and I am frightened as hell." I usually tell
them, "That is O.K. and this is normal."
In fact, I may further validate their feelings
by saying, "If you weren't afraid, then there
is really something wrong here." All of a
sudden, they seem to feel better. When a patient
says, "I am terrified of the surgery,"
I'll say, "Well, you know what, that helps
me tremendously because I now know that I will
have to spend a little extra time with you early
on to make sure that you are more comfortable."
People should not feel as if they are crazy because
of their fear.
JSV: In many
professions, working with children in distress
has considerable potential to evoke a variety
of feelings. How do you manage your feelings when
dealing with a child or adolescent (e.g., the
high school athlete) who has experienced significant
physical trauma and may be permanently disabled
from the incident?
SJO: The high
school athletes are my favorite patients. Their
eyes are wide open. They are typically full of
optimism with regard to their own physical capabilities
and with whatever they may want to achieve, whether
it be going to a certain college or career, etc.
I think one of the most important things we must
try to avoid is dictating to the child, especially
the adolescent. You can't come on too much as
an adult. If you let them know that you are there
to help them and that you know, at times, things
won't be easy, then they actually do really well.
I enjoy talking to the high school athlete and
have had the pleasure of watching many of these
patients go on to do very successful things. When
you take on patients like this, you tend to bond
with them. They become a part of you. I have been
fortunate to play a role even in the careers of
some of my patients. For example, I have had some
of my adolescent patients with interests in medicine,
who were operated on by me, come back and observe
me in surgery. One of the residents at the hospital
has been following me around since high school.
He was a patient, then a friend, and now an associate.
This has been quite exciting for me professionally
JSV: As you
know, the American Academy of Experts in Traumatic
Stress, is unique in that it is a multidisciplinary
network of professionals who are committed to
the advancement of the intervention for survivors
of trauma. This includes increasing the awareness
of the effects of trauma and improving treatment.
In what ways do you think physicians can contribute
to increasing awareness about trauma and, hopefully,
improve treatment for trauma survivors?
SJO: Again, I
will say that communication is key. One of the
things that we try to do, whether this be in helping
the injured athlete or working with the severely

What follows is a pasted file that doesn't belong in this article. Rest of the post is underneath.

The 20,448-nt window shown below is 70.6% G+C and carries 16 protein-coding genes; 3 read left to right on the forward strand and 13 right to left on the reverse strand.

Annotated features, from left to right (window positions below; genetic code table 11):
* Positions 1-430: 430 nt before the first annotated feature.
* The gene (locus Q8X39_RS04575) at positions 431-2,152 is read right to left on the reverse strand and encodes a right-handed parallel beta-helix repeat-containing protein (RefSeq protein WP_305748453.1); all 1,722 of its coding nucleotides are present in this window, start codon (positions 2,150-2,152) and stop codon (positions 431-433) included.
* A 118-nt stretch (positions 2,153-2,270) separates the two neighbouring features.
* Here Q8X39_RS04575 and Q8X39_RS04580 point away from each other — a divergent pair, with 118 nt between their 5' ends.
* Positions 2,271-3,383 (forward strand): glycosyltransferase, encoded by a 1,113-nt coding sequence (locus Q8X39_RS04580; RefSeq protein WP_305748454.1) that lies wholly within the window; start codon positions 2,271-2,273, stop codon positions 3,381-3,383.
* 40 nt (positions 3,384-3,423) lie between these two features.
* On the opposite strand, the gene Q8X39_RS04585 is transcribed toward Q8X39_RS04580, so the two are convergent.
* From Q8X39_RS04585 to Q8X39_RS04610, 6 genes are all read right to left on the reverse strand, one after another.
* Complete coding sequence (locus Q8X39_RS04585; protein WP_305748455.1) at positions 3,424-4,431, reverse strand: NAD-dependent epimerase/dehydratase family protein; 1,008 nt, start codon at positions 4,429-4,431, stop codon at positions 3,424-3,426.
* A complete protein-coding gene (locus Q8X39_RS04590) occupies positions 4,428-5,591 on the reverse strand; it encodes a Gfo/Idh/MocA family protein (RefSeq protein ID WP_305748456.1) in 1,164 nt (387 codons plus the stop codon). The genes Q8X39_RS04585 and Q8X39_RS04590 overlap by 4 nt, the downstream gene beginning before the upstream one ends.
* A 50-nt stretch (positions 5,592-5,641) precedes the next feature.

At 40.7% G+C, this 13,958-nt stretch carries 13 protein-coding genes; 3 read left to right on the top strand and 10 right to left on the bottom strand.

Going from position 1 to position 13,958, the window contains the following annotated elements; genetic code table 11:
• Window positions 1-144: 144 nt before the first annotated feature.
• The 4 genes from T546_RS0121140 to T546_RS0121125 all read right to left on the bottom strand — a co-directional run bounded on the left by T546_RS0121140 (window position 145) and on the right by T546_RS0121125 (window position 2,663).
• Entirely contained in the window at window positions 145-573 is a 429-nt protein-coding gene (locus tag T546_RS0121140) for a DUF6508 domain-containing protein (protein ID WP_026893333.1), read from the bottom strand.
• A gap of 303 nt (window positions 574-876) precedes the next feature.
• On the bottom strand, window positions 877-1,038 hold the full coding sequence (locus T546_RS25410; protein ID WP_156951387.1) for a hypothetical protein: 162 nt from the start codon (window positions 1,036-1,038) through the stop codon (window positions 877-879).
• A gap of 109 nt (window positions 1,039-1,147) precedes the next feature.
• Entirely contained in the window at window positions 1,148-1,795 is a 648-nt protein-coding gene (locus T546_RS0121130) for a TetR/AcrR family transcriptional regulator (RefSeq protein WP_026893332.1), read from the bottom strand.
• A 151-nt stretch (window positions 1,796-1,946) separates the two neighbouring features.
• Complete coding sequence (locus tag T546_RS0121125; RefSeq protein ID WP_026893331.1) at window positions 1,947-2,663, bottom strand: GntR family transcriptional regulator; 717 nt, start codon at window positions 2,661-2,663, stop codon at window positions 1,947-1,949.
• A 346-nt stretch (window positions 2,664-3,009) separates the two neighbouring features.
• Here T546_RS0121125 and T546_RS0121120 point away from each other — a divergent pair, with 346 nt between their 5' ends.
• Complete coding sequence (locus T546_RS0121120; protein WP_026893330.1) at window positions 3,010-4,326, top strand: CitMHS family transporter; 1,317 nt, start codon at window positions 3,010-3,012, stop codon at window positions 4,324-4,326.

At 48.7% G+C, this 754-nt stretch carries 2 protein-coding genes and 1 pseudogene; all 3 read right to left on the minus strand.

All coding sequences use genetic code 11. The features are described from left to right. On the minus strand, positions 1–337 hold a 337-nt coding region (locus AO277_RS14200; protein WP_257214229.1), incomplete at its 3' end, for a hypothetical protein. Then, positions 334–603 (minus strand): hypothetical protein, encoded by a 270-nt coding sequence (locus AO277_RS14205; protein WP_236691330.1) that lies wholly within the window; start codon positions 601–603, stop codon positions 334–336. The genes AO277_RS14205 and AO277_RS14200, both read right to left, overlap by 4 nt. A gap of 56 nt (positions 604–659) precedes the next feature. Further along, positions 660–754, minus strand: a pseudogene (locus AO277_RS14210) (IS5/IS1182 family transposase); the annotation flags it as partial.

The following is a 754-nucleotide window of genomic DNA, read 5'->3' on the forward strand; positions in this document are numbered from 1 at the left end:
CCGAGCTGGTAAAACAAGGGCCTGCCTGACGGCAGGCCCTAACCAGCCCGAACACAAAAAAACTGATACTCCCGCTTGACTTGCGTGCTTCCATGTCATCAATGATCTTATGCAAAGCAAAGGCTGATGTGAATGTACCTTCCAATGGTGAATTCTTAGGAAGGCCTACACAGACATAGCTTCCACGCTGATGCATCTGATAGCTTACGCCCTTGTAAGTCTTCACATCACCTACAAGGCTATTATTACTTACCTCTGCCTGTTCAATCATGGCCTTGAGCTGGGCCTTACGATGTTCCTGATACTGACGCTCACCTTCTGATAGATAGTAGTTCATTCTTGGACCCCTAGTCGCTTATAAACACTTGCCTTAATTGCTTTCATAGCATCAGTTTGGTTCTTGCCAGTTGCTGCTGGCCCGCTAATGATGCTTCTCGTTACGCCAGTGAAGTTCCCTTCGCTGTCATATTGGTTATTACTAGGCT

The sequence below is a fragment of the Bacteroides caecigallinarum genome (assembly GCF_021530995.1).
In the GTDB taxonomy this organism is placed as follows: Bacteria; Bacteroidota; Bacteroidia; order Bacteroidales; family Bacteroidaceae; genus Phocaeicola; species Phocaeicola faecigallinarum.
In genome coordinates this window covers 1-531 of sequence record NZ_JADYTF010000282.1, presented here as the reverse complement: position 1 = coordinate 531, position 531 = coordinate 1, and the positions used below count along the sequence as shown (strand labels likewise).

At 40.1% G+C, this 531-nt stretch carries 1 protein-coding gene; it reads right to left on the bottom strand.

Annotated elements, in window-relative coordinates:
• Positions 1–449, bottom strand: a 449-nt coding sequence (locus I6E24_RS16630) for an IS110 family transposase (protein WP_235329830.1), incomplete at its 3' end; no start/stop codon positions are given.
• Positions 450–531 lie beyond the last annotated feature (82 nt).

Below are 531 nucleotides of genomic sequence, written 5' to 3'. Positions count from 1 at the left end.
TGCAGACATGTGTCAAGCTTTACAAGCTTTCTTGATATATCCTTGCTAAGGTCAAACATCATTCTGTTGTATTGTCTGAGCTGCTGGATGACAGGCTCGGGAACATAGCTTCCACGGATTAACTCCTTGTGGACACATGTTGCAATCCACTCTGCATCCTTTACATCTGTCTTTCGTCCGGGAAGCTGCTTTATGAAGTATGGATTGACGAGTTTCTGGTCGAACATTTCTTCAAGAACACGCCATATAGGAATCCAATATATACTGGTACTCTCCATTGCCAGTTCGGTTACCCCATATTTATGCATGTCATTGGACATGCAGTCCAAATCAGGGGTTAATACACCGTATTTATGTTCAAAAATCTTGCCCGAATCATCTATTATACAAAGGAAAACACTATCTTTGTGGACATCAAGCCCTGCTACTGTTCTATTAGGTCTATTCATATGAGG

traumatized patient, is create a team concept
in which the patient is an active participant.
You want effective communication to ultimately
improve functioning. We can help patients move
past medical problems by addressing more of the
emotional/psychological issues related to trauma.
We must make them part of the treatment team to
ultimately help them improve performance in many
domains. With the severely traumatized patient,
you must make sure that you are on the same wavelength
with the patient and the family. I always try
to encourage patients" families to be part
of their care. I never disallow family members
or significant others from being in the room for
the patient. These family members are part of
that patient's team and I have nothing to hide.
Some physicians really don't like a crowd around,
but you know, all of that crowd are participants
in the recovery. It is that crowd that will help
move that patient forward. Sometimes I will sit
down with a family and give them hell because
they are either too hard on the patient or too
hard on "the system." In other words,
they may alienate their child, for instance, by
telling them that they are not trying hard enough
or smother them and do all of the talking for
them. Sometimes the families may sit and ask the
physicians and therapists to verify and/or validate
everything that they are saying--this sets up
a mistrust. Such mistrust is not productive for
the patient, physician or therapist. Trust of
the health care provider is essential. Sometimes
I have to attend to the parents' anxiety first
before I can be helpful to the patient. At times,
parents (and/or caregivers) need to modify their
behavior to, ultimately, be most helpful to their
JSV: As a physician
working with orthopedic patients, are there any
suggestions that you could give with regard to
helping victims of traumatic events?
SJO: What you
have to do first is have the patient deal with
reality. You don't take away their hope but you
may have to stop their pipe dream. I see a lot
of patients who have had severe physical trauma
and have developed a very painful condition known
as Reflex Sympathetic Dystrophy. Many of these
patients have gone from doctor to doctor and they
are very frustrated. They are waiting for that
one person who has that magic bullet. I spend
my first couple of sessions dedi-cated to convincing
them that, even if they get better, it is going
to be a year or more; they need to understand
that they must reset their clock. Once they do,
then they can move ahead and we can be productive.